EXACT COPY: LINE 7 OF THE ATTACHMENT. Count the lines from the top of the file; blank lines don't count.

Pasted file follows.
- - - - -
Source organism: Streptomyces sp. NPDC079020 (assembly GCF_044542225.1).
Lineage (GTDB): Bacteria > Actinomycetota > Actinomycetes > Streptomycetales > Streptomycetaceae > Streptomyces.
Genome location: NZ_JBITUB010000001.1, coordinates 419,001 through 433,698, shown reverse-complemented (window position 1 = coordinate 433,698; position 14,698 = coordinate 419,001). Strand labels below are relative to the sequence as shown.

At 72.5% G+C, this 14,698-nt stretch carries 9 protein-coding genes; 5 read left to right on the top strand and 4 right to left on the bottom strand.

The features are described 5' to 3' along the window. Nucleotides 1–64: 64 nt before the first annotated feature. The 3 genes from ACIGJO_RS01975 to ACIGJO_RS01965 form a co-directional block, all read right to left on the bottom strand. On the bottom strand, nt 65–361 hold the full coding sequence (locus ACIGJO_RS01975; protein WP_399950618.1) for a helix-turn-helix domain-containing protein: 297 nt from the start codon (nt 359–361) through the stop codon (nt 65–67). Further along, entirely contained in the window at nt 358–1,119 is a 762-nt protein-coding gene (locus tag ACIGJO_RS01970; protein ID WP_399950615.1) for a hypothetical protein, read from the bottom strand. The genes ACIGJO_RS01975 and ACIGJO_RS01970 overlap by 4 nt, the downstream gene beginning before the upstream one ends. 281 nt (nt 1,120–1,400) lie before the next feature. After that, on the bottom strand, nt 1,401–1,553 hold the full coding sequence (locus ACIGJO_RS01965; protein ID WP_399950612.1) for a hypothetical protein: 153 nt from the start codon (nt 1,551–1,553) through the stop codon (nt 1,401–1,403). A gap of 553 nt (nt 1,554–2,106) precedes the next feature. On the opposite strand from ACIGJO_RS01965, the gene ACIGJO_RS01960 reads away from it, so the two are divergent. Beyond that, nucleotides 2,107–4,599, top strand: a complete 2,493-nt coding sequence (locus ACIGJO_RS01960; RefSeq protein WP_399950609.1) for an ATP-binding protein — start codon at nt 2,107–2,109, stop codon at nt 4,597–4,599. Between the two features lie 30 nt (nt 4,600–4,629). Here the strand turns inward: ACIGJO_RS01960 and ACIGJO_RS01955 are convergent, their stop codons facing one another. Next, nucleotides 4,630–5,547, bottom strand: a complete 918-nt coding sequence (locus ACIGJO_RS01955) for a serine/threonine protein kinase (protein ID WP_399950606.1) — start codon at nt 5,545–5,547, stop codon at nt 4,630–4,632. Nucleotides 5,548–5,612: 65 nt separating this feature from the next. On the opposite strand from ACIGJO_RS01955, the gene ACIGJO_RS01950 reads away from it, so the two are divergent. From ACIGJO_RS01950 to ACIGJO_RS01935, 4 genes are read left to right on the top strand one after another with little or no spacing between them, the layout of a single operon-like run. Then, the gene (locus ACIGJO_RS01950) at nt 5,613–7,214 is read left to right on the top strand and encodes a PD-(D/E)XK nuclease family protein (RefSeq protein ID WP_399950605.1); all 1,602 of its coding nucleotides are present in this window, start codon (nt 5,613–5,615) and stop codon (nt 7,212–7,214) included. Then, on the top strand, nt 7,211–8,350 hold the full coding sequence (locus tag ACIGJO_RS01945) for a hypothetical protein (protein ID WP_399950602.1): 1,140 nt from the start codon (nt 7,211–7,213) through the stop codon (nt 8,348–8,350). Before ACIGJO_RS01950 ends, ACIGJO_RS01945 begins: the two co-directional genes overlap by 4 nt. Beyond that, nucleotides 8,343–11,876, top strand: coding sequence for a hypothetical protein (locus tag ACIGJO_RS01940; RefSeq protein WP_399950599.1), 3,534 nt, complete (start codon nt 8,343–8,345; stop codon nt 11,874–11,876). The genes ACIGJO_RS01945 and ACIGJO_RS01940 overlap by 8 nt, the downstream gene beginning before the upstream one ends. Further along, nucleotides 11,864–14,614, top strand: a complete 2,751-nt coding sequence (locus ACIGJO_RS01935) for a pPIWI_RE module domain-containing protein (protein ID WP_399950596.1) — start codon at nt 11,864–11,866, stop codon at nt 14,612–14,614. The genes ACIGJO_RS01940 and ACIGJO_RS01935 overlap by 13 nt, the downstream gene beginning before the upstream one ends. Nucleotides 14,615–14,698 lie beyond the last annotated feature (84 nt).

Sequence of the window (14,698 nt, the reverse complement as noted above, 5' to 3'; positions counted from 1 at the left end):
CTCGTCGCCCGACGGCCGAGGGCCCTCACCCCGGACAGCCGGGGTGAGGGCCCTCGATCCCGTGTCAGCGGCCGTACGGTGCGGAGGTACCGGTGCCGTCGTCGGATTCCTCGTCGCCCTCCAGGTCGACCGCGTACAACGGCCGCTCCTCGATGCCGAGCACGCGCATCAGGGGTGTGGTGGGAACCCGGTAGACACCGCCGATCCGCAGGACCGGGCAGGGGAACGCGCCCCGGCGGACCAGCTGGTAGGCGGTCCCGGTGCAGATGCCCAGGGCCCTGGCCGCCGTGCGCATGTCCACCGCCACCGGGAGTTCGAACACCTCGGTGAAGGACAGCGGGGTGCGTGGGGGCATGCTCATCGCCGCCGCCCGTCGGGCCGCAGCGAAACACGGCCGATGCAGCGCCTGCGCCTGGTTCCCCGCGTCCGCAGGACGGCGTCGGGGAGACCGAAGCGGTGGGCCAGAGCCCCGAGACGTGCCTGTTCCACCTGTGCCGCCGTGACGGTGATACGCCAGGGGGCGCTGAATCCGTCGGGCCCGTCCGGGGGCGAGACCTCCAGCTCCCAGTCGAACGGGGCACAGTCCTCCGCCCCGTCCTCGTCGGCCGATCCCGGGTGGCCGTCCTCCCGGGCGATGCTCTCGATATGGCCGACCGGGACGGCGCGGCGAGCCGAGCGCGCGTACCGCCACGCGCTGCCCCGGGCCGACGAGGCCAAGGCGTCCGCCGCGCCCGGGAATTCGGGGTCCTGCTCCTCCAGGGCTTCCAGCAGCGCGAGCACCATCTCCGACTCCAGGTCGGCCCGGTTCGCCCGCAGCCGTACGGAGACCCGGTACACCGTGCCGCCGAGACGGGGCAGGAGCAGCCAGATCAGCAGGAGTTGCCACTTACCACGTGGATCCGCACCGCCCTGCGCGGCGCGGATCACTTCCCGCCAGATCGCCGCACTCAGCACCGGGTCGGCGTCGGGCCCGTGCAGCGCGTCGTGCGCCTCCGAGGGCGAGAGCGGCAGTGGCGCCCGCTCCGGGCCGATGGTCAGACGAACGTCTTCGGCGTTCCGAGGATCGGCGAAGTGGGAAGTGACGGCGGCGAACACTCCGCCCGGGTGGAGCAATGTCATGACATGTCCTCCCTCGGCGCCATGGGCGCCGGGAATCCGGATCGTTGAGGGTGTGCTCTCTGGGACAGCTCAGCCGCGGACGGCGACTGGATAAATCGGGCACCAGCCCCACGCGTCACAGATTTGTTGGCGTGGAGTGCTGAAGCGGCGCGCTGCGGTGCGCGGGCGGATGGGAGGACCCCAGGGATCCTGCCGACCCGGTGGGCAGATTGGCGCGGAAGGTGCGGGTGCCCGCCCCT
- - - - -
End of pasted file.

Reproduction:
CTCGTCGCCCGACGGCCGAGGGCCCTCACCCCGGACAGCCGGGGTGAGGGCCCTCGATCCCGTGTCAGCGGCCGTACGGTGCGGAGGTACCGGTGCCGTCGTCGGATTCCTCGTCGCCCTCCAGGTCGACCGCGTACAACGGCCGCTCCTCGATGCCGAGCACGCGCATCAGGGGTGTGGTGGGAACCCGGTAGACACCGCCGATCCGCAGGACCGGGCAGGGGAACGCGCCCCGGCGGACCAGCTGGTAGGCGGTCCCGGTGCAGATGCCCAGGGCCCTGGCCGCCGTGCGCATGTCCACCGCCACCGGGAGTTCGAACACCTCGGTGAAGGACAGCGGGGTGCGTGGGGGCATGCTCATCGCCGCCGCCCGTCGGGCCGCAGCGAAACACGGCCGATGCAGCGCCTGCGCCTGGTTCCCCGCGTCCGCAGGACGGCGTCGGGGAGACCGAAGCGGTGGGCCAGAGCCCCGAGACGTGCCTGTTCCACCTGTGCCGCCGTGACGGTGATACGCCAGGGGGCGCTGAATCCGTCGGGCCCGTCCGGGGGCGAGACCTCCAGCTCCCAGTCGAACGGGGCACAGTCCTCCGCCCCGTCCTCGTCGGCCGATCCCGGGTGGCCGTCCTCCCGGGCGATGCTCTCGATATGGCCGACCGGGACGGCGCGGCGAGCCGAGCGCGCGTACCGCCACGCGCTGCCCCGGGCCGACGAGGCCAAGGCGTCCGCCGCGCCCGGGAATTCGGGGTCCTGCTCCTCCAGGGCTTCCAGCAGCGCGAGCACCATCTCCGACTCCAGGTCGGCCCGGTTCGCCCGCAGCCGTACGGAGACCCGGTACACCGTGCCGCCGAGACGGGGCAGGAGCAGCCAGATCAGCAGGAGTTGCCACTTACCACGTGGATCCGCACCGCCCTGCGCGGCGCGGATCACTTCCCGCCAGATCGCCGCACTCAGCACCGGGTCGGCGTCGGGCCCGTGCAGCGCGTCGTGCGCCTCCGAGGGCGAGAGCGGCAGTGGCGCCCGCTCCGGGCCGATGGTCAGACGAACGTCTTCGGCGTTCCGAGGATCGGCGAAGTGGGAAGTGACGGCGGCGAACACTCCGCCCGGGTGGAGCAATGTCATGACATGTCCTCCCTCGGCGCCATGGGCGCCGGGAATCCGGATCGTTGAGGGTGTGCTCTCTGGGACAGCTCAGCCGCGGACGGCGACTGGATAAATCGGGCACCAGCCCCACGCGTCACAGATTTGTTGGCGTGGAGTGCTGAAGCGGCGCGCTGCGGTGCGCGGGCGGATGGGAGGACCCCAGGGATCCTGCCGACCCGGTGGGCAGATTGGCGCGGAAGGTGCGGGTGCCCGCCCCT